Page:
Reflecting Community

Posted on March 11th, 2024

This article, written by Coney’s Director Tassos Stevens, was originally published by The National Centre for Academic and Cultural Exchange in ‘Careful Collaborations: Ethics and Care in Cultural Knowledge Exchange and Trans-Disciplinary Research’ in January 2024. Read the full publication here

 

I’m one of Coney, a charity making all kinds of play to spark change. I spent three months this autumn hanging out in Gloucester, in the ward of Matson, Robinswood and White City; there at the invitation of the remarkable GL4, a creative arts company run by, with and for local people. I had the opportunity to explore how best to adapt an existing approach of Coney’s to land in a community. I was lucky then to be landing in ‘MatsWood City’ — I accidentally shortened the name of the ward into less of a mouthful, and it ended up sticking 🙂 — because of the wisdom and experience of people working in the network of community organisations flourishing there.

Before landing, I’d read widely on community organising and building, mutual aid, and asset-based community development practice (ABCD) before later meeting local experts in Matson. There are two key principles in this practice which help define the ethics in play, as well as being intensely pragmatic.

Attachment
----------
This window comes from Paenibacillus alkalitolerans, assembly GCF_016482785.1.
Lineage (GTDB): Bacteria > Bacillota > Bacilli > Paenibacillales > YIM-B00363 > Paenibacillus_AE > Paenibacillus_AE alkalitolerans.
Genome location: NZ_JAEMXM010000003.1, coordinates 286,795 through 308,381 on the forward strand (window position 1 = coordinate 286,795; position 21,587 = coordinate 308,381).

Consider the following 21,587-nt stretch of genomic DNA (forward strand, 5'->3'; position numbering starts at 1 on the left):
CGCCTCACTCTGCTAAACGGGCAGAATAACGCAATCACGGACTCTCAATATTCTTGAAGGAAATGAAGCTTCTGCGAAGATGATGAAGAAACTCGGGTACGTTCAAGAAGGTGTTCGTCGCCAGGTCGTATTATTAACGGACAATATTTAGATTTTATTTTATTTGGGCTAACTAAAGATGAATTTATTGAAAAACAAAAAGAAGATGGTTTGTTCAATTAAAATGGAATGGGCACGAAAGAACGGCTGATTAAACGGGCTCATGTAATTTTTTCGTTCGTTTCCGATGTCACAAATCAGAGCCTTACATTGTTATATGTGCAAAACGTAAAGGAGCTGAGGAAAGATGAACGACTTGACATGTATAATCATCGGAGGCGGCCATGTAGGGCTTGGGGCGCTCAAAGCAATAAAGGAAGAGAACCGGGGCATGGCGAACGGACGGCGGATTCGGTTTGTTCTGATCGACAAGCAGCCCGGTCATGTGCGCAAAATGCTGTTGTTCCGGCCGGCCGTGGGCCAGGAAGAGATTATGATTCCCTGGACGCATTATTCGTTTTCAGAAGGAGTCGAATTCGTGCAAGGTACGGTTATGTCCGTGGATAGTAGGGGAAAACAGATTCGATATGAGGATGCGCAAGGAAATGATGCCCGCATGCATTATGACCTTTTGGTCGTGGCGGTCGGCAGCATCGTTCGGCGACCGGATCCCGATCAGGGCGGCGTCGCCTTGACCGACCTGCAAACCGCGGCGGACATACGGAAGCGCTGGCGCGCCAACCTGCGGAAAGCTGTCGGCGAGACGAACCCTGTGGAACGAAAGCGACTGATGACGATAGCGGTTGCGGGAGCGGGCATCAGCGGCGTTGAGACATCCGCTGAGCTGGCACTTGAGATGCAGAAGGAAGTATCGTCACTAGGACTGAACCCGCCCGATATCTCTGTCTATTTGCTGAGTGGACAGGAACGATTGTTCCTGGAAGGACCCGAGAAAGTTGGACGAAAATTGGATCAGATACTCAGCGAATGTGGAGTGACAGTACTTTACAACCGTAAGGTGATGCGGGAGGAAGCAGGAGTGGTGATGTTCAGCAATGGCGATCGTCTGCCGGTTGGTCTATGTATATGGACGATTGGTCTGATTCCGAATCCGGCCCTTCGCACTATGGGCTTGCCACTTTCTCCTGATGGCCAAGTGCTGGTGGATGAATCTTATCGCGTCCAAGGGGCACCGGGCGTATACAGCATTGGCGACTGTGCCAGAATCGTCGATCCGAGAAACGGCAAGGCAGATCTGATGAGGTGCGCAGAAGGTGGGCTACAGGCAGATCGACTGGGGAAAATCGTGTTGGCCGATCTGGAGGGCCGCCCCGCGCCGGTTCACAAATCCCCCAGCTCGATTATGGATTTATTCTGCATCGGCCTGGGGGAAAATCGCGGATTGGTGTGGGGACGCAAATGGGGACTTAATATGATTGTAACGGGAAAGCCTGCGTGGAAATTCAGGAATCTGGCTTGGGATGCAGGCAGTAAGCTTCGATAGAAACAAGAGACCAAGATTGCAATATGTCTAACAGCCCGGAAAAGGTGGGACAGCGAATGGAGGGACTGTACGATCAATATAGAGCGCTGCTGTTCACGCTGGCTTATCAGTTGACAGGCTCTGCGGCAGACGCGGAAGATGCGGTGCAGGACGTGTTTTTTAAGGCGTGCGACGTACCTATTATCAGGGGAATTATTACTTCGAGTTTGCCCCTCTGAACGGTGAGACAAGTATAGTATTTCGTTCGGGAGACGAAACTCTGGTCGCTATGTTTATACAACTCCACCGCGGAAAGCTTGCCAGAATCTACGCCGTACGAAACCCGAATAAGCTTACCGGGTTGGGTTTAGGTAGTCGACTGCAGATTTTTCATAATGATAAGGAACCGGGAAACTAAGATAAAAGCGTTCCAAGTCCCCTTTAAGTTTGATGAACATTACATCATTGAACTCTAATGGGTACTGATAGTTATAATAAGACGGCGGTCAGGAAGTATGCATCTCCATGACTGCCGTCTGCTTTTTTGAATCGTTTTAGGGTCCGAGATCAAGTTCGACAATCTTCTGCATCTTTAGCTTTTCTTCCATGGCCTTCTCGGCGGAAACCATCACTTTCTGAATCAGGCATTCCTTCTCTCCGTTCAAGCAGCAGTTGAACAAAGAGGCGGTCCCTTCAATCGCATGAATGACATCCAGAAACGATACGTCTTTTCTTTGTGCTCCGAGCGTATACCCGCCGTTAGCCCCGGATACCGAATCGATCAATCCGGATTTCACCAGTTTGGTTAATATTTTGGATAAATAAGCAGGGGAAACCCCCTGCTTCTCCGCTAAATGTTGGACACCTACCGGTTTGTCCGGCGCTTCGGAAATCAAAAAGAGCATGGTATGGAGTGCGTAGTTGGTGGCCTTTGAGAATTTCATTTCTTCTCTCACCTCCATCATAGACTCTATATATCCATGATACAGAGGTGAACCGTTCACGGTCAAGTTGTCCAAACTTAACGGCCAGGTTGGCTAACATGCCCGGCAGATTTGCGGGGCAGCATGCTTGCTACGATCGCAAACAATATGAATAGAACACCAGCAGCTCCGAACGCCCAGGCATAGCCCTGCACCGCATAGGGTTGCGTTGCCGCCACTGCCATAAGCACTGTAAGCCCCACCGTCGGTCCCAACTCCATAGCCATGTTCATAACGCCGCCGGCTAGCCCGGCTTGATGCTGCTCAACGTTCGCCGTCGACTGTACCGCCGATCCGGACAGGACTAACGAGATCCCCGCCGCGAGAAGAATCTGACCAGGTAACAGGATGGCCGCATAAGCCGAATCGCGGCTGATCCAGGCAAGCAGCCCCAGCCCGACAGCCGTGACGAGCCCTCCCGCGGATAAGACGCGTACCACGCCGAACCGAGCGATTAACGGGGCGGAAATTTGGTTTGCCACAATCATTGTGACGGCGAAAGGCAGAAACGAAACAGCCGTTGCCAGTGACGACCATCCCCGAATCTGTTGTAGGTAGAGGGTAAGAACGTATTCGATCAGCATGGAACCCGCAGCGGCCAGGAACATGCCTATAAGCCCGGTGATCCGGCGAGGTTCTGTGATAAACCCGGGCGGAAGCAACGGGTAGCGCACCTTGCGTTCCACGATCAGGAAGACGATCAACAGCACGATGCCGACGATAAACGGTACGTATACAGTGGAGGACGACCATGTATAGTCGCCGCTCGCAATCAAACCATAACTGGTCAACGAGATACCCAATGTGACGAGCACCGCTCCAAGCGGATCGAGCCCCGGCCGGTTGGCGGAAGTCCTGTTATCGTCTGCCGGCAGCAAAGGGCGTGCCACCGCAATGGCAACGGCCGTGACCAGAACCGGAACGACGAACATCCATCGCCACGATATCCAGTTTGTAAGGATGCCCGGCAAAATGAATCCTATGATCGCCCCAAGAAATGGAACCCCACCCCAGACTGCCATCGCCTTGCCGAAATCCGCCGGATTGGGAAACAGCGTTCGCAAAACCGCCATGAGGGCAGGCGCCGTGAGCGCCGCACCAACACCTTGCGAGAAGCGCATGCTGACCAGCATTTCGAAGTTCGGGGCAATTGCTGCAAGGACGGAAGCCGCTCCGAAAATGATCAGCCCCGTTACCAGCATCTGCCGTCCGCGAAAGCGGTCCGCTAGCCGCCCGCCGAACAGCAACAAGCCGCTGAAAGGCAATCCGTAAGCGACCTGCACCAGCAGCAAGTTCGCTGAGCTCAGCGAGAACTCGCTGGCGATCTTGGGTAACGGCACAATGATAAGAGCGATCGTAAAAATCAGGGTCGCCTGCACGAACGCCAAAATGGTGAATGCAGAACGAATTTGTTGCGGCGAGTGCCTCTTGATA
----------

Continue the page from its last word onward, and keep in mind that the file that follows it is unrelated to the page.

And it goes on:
The first principle is to start where local people are, with what they want to do, and what they can do by themselves. The pragmatism here is perhaps because if any change is going to happen meaningfully and sustainably, it’s only possible with the passion and motivation of local people, insiders to the community. And ethically, any direction for change can only be set by and with the community.

This also means in practice that you have to start by listening, and paying attention, hanging out. But in order to hang out, you need an invitation to justify your presence, and a reason: otherwise why will people want to talk with you? The existing approach in Coney’s practice sets out to make a quiz about the community. But as I am neither a local nor an insider — ABCD has the excellent term alongsider — I have to ask for help in writing the quiz from and with conversations with local people, who have authentic expertise in what’s local. This leads into this ice-breaker:

Excuse me, I have a rather peculiar question. I’m researching a quiz about this place, but the problem is that I am not from this place. I guess that you might know quite a bit more than me, so if I were to ask you, what question would YOU set for a quiz about here?

The very first time I asked this of a stranger, a security guard at a metro station in Gateshead, he grinned and gave me a cheeky quiz question off the bat, but then we spoke for 90 minutes about his experience and views of the area, an incredibly rich perspective that I couldn’t have learnt any other way.

The quiz is written in a multiple-choice format, a key decision which means that questions don’t have to be trivia or with a fact as a ‘right’ answer, you can co-write a question about someone you’ve met (co-written with them) about their opinion on a local issue. The multiple-choice also means that everyone playing the quiz later can make a guess to the wrong answer, and the best ‘wrong answers’ will also help spark what you really want: for teams to have the kind of delightfully hot discussion that only comes from a group of friends and strangers trying to answer a quiz question.